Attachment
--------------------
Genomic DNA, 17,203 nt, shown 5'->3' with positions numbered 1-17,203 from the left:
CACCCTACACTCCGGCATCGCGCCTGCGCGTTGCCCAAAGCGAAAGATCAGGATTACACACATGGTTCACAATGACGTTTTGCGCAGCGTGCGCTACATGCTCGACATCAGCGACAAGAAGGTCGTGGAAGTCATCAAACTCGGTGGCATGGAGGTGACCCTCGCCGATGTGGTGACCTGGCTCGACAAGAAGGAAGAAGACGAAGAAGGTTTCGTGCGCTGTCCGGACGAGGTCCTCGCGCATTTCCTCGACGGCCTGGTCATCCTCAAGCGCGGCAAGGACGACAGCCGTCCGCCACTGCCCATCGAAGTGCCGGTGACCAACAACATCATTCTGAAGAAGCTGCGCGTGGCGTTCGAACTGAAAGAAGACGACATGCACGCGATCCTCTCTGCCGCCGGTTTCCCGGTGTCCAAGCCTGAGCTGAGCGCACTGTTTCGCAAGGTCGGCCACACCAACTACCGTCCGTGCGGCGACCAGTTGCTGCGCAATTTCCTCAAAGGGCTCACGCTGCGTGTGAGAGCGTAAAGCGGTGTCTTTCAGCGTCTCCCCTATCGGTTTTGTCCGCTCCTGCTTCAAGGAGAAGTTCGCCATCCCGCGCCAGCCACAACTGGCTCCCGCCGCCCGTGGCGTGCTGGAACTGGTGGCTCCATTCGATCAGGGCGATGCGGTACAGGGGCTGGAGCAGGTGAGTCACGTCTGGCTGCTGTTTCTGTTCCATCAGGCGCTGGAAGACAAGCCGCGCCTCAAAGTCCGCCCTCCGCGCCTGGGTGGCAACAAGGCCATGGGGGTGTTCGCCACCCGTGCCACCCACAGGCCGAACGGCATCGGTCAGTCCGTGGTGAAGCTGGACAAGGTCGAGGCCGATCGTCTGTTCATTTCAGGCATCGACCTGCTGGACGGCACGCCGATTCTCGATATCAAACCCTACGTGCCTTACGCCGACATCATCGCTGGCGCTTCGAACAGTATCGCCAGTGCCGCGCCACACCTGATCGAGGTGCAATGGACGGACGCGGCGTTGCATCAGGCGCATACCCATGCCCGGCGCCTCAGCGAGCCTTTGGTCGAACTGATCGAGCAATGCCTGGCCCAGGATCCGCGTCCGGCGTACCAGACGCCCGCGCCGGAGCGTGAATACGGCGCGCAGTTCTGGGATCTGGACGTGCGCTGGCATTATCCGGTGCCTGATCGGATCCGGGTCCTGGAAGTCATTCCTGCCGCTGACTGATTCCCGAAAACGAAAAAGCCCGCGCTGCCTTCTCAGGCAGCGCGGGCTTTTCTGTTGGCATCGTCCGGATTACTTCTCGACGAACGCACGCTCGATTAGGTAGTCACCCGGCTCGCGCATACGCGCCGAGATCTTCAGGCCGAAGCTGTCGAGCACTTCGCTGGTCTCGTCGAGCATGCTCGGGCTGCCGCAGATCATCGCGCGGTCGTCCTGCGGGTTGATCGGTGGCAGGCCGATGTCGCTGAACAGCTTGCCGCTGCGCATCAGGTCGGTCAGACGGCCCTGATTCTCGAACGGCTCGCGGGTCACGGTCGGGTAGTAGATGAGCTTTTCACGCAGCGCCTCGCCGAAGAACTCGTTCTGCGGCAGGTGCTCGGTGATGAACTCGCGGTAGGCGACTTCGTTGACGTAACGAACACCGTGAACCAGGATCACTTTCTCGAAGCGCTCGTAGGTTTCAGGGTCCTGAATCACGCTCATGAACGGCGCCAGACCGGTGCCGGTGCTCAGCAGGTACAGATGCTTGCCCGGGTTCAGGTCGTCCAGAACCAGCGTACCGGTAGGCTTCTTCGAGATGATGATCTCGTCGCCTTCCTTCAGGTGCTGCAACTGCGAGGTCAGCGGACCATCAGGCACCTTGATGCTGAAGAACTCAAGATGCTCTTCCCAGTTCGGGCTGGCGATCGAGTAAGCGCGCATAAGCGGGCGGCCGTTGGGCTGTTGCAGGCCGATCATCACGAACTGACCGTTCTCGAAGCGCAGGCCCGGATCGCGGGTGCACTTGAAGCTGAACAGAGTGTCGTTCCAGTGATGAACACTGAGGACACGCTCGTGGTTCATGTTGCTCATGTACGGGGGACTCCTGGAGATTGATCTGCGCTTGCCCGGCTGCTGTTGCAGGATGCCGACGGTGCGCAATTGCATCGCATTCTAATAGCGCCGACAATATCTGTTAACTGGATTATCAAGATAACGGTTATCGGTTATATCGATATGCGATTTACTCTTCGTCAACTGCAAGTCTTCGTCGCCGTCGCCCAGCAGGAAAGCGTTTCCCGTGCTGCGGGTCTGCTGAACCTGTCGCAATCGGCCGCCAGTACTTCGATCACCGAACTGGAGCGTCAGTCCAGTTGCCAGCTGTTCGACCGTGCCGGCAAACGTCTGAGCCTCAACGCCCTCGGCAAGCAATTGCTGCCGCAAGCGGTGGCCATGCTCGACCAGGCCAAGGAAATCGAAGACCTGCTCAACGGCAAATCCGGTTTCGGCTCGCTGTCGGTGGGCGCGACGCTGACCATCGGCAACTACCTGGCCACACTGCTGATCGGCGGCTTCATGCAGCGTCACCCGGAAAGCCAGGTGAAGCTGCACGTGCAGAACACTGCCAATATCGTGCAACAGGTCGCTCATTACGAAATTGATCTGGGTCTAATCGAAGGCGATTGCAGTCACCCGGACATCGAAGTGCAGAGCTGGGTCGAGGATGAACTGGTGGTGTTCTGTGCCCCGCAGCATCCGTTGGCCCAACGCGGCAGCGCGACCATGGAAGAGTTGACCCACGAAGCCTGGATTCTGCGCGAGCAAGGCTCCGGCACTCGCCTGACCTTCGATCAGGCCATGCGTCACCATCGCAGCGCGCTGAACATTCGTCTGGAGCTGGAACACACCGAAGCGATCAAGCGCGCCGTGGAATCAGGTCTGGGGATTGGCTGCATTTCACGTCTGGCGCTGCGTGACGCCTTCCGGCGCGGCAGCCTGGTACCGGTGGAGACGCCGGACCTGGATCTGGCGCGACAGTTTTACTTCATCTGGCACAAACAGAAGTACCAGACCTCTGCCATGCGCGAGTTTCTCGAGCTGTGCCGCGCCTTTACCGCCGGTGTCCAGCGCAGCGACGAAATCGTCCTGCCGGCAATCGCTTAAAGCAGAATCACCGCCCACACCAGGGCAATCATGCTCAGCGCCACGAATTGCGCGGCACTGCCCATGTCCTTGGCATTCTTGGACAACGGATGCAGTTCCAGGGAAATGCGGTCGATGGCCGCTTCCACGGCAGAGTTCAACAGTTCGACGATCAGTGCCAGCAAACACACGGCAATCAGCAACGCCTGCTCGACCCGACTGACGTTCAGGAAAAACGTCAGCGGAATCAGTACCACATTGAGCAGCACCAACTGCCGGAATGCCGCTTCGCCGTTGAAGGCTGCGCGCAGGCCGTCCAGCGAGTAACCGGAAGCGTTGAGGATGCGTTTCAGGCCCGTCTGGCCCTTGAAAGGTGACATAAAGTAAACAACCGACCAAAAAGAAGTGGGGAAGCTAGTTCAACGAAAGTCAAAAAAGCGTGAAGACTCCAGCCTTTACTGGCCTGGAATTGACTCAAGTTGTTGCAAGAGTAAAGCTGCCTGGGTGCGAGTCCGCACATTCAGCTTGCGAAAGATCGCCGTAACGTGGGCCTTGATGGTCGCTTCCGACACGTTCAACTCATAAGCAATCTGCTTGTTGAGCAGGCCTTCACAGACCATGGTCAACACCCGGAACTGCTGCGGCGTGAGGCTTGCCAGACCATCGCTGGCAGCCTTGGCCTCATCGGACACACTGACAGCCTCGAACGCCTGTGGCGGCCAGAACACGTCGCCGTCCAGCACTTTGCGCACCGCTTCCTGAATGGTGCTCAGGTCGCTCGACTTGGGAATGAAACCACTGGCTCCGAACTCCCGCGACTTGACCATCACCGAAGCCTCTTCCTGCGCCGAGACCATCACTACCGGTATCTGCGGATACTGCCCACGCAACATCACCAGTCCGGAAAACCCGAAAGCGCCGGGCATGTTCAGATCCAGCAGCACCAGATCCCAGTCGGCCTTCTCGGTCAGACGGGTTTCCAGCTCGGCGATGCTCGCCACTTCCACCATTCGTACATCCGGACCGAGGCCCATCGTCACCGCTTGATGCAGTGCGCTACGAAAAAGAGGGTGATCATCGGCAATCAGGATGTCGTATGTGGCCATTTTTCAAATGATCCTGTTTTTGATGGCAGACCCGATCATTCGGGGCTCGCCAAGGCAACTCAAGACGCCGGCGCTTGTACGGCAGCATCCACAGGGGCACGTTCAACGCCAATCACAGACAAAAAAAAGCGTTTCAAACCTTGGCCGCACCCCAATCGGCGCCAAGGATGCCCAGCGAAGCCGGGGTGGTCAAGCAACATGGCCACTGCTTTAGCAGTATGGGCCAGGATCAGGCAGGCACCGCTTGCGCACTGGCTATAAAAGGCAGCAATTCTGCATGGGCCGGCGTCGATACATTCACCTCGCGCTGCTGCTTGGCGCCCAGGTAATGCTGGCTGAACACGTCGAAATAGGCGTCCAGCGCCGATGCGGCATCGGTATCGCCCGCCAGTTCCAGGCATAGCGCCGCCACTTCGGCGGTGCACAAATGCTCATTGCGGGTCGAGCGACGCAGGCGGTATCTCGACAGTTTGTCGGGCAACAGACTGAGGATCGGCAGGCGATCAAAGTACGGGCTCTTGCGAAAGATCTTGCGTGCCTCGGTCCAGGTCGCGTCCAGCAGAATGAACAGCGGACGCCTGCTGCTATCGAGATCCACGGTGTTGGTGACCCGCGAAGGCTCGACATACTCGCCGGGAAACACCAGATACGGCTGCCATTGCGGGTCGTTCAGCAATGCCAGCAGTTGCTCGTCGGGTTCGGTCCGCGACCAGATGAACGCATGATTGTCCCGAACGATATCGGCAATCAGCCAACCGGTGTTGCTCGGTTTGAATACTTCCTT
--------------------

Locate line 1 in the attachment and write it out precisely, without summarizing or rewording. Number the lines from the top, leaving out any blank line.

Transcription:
Genomic DNA, 17,203 nt, shown 5'->3' with positions numbered 1-17,203 from the left: